Local boat builders in Sri Lanka said that boats being imported into the country without taxes are harming the domestic industry. Neil Fernando and Gamini Herath, both executives of the Boat Building Technology Improvement Institute Lanka (GTE) Ltd, said that domestic builders are saddled with high taxes on components used to build boats locally and that this creates an unfair price advantage for the duty-free imports.

“The reason, apparently, is that there is a severe demand for boats, especially fishing craft, but I see no justification in levying taxes on the boat components that are imported by manufacturers in Sri Lanka,” Fernando, chairman of the Institute, told The Nation. "It is unfair and causing dissatisfaction among boat builders.”

Gamini Herath, managing director of institute, said the domestic industry is lobbying through the National Chamber of Exporters against duty-free imports, but is facing an uphill fight. "Because of recession in the west, many second-hand boats are available at very low prices, like used cars," Herath said. "We're not against import of boats, but are asking for fair play and also to maintain quality standards which local manufacturers have to observe in order to access export markets."

The government expects Sri Lanka's boating industry to grow to US$1bn eventually, said Fernando. The industry had an economic impact of US$100m last year, largely with the expansion of the island nation's fishing industry.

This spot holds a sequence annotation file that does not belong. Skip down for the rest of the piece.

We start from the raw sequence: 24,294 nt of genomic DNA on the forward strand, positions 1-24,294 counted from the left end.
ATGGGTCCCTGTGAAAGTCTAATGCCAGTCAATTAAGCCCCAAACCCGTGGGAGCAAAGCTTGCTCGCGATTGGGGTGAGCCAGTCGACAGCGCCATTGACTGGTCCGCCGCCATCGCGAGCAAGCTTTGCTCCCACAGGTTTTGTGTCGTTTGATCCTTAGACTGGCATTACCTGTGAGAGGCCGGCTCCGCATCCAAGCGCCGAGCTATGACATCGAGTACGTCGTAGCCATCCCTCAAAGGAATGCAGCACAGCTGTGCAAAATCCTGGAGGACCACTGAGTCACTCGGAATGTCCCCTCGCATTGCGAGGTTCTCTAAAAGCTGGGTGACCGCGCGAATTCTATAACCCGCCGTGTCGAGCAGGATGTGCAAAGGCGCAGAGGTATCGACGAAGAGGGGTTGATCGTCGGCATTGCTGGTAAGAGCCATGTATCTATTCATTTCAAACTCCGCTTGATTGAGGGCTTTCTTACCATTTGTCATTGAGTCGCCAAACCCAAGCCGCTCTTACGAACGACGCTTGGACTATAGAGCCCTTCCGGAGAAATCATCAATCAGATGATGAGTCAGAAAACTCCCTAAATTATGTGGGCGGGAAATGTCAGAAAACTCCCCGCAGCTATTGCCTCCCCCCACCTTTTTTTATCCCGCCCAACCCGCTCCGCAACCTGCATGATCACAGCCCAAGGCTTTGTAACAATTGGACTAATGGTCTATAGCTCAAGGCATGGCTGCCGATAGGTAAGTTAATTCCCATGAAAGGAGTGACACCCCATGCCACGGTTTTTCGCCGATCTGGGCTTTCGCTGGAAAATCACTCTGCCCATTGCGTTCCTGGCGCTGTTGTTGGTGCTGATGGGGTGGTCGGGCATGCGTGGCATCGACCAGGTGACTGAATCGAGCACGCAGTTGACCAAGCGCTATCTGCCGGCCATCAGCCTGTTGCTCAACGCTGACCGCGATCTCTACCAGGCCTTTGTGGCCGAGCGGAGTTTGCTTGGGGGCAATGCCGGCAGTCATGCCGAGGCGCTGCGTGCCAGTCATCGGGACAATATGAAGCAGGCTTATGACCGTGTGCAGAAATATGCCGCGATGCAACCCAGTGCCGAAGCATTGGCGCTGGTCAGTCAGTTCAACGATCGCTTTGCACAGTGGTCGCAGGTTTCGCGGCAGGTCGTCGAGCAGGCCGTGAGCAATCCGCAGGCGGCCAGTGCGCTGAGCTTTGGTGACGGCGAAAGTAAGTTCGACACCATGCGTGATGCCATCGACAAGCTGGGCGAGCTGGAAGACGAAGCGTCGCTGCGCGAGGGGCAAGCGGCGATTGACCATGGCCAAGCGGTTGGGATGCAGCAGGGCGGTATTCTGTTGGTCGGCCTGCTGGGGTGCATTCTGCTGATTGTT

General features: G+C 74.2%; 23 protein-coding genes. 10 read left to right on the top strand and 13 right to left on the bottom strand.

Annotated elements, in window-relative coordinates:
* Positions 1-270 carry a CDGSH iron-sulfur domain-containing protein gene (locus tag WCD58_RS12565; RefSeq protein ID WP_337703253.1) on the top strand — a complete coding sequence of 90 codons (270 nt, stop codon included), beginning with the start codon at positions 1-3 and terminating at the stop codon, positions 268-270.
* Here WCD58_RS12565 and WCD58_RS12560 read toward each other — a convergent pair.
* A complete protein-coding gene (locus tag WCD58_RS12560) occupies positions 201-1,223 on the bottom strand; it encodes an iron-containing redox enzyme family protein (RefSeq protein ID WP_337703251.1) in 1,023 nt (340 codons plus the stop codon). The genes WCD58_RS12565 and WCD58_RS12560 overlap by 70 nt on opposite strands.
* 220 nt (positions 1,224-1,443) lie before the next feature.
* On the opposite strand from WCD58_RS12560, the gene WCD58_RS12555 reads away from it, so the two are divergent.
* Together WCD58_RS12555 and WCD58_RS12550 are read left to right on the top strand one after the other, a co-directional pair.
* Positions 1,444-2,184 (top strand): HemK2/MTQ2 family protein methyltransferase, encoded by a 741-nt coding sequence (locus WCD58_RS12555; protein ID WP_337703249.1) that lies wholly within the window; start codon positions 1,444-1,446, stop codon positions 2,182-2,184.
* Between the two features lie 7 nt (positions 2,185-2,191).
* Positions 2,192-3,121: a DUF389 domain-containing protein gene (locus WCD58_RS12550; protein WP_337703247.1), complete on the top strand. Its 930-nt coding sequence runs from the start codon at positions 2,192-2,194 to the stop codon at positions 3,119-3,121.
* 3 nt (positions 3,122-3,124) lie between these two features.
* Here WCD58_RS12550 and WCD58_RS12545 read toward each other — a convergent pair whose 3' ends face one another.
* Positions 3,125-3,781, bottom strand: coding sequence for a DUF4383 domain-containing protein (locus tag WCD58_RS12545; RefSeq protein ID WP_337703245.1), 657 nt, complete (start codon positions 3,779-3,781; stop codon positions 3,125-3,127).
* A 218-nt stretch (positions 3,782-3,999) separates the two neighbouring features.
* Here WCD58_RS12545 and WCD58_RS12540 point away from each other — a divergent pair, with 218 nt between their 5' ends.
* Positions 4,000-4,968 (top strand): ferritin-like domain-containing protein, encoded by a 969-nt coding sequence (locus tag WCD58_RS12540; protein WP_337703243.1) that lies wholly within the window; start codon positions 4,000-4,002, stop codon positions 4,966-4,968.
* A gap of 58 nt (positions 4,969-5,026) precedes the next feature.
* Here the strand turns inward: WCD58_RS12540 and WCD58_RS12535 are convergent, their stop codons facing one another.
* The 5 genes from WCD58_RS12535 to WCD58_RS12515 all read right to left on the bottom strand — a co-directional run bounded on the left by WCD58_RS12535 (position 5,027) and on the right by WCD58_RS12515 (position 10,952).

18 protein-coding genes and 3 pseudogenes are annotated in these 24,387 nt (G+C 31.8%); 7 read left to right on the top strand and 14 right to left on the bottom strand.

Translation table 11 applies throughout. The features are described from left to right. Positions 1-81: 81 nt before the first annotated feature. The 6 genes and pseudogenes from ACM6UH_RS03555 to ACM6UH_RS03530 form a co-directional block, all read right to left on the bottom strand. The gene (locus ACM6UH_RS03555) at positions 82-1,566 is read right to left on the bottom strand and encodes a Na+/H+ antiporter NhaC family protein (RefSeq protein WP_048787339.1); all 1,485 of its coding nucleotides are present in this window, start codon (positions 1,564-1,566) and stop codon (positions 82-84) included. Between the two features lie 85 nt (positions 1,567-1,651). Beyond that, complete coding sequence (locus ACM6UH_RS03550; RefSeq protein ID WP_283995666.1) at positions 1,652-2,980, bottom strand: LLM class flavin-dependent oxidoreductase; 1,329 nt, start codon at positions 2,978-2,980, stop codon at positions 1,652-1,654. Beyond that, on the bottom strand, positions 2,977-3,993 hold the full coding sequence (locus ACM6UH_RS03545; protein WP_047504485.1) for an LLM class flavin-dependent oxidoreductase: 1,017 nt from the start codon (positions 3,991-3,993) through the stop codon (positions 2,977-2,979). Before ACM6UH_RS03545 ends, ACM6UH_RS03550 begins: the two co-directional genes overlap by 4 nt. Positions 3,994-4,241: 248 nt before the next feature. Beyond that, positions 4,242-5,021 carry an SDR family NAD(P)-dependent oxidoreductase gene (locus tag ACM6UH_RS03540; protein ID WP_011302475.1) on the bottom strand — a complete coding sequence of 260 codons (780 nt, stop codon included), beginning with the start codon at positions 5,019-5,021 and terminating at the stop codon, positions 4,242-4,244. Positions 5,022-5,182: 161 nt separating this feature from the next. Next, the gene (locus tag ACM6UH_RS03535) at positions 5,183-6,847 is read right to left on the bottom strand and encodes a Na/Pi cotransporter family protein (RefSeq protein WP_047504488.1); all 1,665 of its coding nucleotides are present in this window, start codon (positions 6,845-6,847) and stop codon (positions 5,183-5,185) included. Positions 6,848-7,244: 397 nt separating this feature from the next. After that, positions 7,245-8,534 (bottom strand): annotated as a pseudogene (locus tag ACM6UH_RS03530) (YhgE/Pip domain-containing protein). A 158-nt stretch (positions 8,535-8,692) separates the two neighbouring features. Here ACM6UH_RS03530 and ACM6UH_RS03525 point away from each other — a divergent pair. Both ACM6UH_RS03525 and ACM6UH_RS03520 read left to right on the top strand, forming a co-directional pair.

Herath and Fernando also said that the government needed to invest in infrastructure by opening more marinas across the island. "Marinas, like airports, are an entry point to the country," said Herath. "We can't develop the local boat industry without marinas and boat parks, like vehicle parks."

Fernando said that the government is now ending restrictions on navigation imposed during the 30-year civil war that ended in 2009. But he said boatbuilders needed better access to harbours and waterways. Existing boatyards had access only to small canals, Fernando said, and that limited the size of vessels that could be built.

The press conference was a lead-in to the bi-annual Boat Show 2012, which will take place May 18-20th in Colombo. The show will include seminars on developing boating markets, investing in emerging boating infrastructure in Sri Lanka, and new technologies in FRP boat building.